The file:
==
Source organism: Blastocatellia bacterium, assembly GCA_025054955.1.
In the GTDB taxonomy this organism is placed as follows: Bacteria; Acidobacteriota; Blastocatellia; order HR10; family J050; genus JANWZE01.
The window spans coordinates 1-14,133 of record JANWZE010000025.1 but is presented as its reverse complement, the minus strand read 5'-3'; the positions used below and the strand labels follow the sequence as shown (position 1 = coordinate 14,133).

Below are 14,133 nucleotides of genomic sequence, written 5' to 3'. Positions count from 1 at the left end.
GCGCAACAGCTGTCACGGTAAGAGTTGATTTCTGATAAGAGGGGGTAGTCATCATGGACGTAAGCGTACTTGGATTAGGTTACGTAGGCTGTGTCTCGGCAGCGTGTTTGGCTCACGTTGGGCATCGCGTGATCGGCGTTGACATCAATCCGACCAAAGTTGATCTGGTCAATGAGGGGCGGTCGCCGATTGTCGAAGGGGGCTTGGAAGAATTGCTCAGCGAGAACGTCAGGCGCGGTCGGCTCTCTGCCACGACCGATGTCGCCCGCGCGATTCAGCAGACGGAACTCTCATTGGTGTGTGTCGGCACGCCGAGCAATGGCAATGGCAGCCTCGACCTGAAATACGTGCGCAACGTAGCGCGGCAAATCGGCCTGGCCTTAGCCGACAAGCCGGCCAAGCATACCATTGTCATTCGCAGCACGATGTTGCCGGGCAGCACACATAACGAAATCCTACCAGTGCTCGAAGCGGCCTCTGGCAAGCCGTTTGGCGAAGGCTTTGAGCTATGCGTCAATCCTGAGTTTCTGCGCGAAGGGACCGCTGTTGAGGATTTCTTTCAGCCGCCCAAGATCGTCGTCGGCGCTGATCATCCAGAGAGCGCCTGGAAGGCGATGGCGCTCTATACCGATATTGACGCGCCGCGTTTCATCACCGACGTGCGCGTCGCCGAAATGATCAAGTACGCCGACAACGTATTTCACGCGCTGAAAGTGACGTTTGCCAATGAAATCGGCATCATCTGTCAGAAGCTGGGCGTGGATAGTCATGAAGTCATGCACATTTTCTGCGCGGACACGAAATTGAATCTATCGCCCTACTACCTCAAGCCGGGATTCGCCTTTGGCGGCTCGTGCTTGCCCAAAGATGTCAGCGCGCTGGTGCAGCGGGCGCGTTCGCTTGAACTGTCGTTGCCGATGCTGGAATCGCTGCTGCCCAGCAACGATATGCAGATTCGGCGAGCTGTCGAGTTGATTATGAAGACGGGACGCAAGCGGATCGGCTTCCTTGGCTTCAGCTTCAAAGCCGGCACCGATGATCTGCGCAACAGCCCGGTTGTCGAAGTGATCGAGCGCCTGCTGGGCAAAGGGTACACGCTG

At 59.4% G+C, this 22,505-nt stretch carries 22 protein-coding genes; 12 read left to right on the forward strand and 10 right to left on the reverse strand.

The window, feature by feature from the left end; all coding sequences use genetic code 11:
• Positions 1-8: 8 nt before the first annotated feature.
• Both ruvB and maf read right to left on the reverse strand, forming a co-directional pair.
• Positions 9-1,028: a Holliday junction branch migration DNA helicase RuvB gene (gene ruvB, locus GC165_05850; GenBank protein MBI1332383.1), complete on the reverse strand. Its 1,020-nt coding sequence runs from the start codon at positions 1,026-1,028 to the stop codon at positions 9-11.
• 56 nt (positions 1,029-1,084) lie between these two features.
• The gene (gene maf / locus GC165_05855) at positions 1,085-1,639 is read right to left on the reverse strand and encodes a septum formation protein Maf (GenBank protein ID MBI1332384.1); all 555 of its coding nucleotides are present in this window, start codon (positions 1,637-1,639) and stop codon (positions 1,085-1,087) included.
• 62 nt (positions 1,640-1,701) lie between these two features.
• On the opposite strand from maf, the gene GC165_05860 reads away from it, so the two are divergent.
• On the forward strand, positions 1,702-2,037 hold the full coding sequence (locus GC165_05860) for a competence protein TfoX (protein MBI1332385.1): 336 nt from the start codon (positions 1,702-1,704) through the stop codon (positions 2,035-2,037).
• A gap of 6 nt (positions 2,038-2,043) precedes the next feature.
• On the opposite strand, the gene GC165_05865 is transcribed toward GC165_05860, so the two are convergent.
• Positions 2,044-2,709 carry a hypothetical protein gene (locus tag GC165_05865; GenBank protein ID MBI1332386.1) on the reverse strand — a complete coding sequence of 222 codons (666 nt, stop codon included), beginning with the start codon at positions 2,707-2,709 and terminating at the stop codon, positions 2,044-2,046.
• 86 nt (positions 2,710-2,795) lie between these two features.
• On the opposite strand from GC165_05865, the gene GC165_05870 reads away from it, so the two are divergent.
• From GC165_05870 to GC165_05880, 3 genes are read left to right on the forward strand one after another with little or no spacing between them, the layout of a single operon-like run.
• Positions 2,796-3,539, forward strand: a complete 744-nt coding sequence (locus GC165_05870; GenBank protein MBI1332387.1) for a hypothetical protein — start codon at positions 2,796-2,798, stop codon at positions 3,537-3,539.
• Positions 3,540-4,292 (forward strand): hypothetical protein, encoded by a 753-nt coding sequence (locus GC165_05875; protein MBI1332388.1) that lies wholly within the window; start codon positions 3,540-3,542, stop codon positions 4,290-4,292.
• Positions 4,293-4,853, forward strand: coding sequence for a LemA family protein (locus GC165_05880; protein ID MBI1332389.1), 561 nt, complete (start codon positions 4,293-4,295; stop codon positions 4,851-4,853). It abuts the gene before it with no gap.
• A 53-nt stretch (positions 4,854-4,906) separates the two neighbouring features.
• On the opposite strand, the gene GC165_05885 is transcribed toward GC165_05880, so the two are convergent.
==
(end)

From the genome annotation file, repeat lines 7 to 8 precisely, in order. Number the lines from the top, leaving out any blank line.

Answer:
The window, feature by feature from the left end; all coding sequences use genetic code 11:
• Positions 1-8: 8 nt before the first annotated feature.